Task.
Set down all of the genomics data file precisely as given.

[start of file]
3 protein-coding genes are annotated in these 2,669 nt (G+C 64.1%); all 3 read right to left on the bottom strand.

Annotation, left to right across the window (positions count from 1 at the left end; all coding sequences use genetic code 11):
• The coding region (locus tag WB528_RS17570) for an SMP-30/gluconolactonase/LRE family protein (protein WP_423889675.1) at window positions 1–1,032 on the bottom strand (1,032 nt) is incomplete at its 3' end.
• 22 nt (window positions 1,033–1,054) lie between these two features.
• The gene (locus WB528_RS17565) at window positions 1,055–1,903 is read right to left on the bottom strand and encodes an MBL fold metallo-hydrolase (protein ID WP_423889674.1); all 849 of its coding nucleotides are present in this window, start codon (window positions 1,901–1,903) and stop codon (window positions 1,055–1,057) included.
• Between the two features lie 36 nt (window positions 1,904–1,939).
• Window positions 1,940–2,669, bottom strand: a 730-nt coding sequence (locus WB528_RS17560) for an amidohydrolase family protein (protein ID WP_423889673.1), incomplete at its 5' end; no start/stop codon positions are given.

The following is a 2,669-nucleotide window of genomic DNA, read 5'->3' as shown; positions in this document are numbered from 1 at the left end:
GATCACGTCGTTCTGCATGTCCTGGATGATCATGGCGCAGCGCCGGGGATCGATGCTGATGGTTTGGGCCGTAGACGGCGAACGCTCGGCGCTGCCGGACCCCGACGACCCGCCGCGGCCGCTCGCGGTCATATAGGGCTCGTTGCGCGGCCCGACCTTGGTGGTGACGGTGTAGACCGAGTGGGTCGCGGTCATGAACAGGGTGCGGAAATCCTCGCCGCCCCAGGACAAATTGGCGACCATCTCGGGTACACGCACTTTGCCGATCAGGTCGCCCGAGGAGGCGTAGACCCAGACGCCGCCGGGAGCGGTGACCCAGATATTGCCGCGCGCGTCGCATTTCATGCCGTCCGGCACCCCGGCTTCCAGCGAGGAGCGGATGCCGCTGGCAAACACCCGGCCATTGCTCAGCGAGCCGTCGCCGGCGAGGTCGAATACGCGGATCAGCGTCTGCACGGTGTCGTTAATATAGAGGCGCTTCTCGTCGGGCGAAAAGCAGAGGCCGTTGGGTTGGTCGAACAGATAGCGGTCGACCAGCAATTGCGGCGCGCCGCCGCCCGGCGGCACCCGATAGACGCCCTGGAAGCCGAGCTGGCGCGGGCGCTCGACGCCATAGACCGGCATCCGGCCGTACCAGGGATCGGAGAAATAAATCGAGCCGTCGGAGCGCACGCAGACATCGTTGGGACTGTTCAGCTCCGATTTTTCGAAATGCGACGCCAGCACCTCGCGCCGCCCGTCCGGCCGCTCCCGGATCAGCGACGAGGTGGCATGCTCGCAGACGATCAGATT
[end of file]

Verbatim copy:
3 protein-coding genes are annotated in these 2,669 nt (G+C 64.1%); all 3 read right to left on the bottom strand.

Annotation, left to right across the window (positions count from 1 at the left end; all coding sequences use genetic code 11):
• The coding region (locus tag WB528_RS17570) for an SMP-30/gluconolactonase/LRE family protein (protein WP_423889675.1) at window positions 1–1,032 on the bottom strand (1,032 nt) is incomplete at its 3' end.
• 22 nt (window positions 1,033–1,054) lie between these two features.
• The gene (locus WB528_RS17565) at window positions 1,055–1,903 is read right to left on the bottom strand and encodes an MBL fold metallo-hydrolase (protein ID WP_423889674.1); all 849 of its coding nucleotides are present in this window, start codon (window positions 1,901–1,903) and stop codon (window positions 1,055–1,057) included.
• Between the two features lie 36 nt (window positions 1,904–1,939).
• Window positions 1,940–2,669, bottom strand: a 730-nt coding sequence (locus WB528_RS17560) for an amidohydrolase family protein (protein ID WP_423889673.1), incomplete at its 5' end; no start/stop codon positions are given.

The following is a 2,669-nucleotide window of genomic DNA, read 5'->3' as shown; positions in this document are numbered from 1 at the left end:
GATCACGTCGTTCTGCATGTCCTGGATGATCATGGCGCAGCGCCGGGGATCGATGCTGATGGTTTGGGCCGTAGACGGCGAACGCTCGGCGCTGCCGGACCCCGACGACCCGCCGCGGCCGCTCGCGGTCATATAGGGCTCGTTGCGCGGCCCGACCTTGGTGGTGACGGTGTAGACCGAGTGGGTCGCGGTCATGAACAGGGTGCGGAAATCCTCGCCGCCCCAGGACAAATTGGCGACCATCTCGGGTACACGCACTTTGCCGATCAGGTCGCCCGAGGAGGCGTAGACCCAGACGCCGCCGGGAGCGGTGACCCAGATATTGCCGCGCGCGTCGCATTTCATGCCGTCCGGCACCCCGGCTTCCAGCGAGGAGCGGATGCCGCTGGCAAACACCCGGCCATTGCTCAGCGAGCCGTCGCCGGCGAGGTCGAATACGCGGATCAGCGTCTGCACGGTGTCGTTAATATAGAGGCGCTTCTCGTCGGGCGAAAAGCAGAGGCCGTTGGGTTGGTCGAACAGATAGCGGTCGACCAGCAATTGCGGCGCGCCGCCGCCCGGCGGCACCCGATAGACGCCCTGGAAGCCGAGCTGGCGCGGGCGCTCGACGCCATAGACCGGCATCCGGCCGTACCAGGGATCGGAGAAATAAATCGAGCCGTCGGAGCGCACGCAGACATCGTTGGGACTGTTCAGCTCCGATTTTTCGAAATGCGACGCCAGCACCTCGCGCCGCCCGTCCGGCCGCTCCCGGATCAGCGACGAGGTGGCATGCTCGCAGACGATCAGATT